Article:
Isaac or Isaak, Heinrich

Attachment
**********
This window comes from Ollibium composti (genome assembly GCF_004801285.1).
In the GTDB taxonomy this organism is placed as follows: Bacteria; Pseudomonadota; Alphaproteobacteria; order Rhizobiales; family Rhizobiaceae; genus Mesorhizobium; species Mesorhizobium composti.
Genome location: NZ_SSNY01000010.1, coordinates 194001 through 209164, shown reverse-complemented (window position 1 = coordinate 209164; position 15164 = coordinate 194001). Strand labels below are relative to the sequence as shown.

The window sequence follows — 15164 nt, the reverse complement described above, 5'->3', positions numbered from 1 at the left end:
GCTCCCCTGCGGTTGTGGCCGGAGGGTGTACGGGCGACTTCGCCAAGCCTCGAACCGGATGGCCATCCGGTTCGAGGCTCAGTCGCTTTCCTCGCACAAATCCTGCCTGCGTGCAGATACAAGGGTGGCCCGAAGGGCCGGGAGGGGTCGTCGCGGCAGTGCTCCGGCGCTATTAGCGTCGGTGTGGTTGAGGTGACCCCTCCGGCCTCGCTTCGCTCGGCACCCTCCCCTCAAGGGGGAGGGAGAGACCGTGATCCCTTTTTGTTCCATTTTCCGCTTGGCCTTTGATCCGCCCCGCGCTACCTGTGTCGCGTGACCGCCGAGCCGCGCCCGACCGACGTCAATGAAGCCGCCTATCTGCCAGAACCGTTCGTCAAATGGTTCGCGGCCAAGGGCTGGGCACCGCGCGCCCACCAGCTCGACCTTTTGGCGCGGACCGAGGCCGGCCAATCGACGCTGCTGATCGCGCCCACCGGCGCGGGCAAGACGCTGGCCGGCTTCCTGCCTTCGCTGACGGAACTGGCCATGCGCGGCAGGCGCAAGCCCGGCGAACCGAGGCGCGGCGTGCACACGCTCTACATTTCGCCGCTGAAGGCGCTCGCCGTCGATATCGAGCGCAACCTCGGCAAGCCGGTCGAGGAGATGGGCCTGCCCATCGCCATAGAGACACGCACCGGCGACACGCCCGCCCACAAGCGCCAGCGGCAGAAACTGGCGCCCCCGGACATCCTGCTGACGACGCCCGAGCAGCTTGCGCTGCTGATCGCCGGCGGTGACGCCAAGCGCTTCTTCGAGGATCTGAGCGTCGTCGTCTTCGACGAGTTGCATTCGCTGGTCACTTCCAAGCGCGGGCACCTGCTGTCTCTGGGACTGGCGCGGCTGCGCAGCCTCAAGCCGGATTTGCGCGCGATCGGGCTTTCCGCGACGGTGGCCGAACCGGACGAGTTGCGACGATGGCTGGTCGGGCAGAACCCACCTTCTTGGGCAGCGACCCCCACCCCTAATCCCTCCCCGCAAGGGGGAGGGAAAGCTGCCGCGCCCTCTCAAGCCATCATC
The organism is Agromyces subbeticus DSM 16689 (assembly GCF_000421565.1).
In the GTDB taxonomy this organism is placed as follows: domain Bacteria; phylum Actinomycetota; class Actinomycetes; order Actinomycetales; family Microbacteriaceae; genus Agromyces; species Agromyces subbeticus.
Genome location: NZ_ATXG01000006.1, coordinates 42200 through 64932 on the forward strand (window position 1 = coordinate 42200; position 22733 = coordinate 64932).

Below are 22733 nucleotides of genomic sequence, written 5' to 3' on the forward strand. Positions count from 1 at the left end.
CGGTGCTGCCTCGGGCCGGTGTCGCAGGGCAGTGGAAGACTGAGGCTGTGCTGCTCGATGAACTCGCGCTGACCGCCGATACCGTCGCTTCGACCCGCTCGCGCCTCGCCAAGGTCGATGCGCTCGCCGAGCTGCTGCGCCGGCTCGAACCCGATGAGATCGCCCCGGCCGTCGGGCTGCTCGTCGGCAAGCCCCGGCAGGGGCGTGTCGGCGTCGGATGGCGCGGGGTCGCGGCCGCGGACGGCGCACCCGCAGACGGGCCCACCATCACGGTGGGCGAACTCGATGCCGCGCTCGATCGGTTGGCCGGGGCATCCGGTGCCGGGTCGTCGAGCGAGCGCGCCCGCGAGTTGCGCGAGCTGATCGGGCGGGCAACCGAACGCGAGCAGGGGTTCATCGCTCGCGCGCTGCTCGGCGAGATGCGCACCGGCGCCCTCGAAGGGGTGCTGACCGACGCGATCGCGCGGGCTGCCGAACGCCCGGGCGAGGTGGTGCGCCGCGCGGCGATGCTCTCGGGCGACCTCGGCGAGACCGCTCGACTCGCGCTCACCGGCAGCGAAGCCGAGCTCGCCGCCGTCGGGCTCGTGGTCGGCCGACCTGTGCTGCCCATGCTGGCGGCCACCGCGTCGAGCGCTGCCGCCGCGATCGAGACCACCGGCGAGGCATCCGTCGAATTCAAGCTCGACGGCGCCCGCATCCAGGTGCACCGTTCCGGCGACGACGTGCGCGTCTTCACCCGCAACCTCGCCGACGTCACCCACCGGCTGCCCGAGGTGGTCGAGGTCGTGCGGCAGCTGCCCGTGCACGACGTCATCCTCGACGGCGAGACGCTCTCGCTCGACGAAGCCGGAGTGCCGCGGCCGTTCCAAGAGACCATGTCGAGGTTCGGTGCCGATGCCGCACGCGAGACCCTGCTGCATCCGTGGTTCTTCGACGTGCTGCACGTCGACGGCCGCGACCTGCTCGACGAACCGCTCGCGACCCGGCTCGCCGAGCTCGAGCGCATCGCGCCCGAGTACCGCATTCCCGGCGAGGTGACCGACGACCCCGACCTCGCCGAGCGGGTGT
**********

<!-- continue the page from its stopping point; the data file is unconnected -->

(many spellings extant), b Flanders, Brabant, Belgium (or S Netherlands or Germany) c1450, d 1517 or 1527. He is known to have been an accomplished composer by the 1470s, but is first heard of directly in 1484 at Innsbruck, Austria, probably en route for Italy. By the following summer he was singing in the cathedral at Firenze (Florence). Being in the service of the Medici family, his marriage to a Florentine lady seems to have been arranged by Lorenzo ‘the Magnificent’. After the death of the latter, whose family Isaac probably taught, the Medici choir disbanded and he became court composer in Vienna to Emperor Maximilian I. He continued to visit Florence while living at Konstanz 1507– 08, starting work on his major compilation of choral music for church services, the Choralis Constantinus (finally completed by his pupil Ludwig Senfl and published in 3 vols 1550–55, highly praised 4 centuries later by Albert Einstein). When the Medici family regained power in 1514, he received a pension (150 florins p.a.) in Florence, authorised by Lorenzo’s 2nd son, recently elected Pope Leo X at the age of 38. He probably remained in his adopted city for the rest of his life (whether 3 years or 13) and in the country where his fame was the greatest, being known as ‘Tedesco’, or Harry the German. But his material fortunes did not last, and he is later reported to have been in Rome ‘old, sick and without means’. He was a prolific composer of music, instrumental and vocal, sacred (masses etc) and secular; see notes in Grove. No.558=790.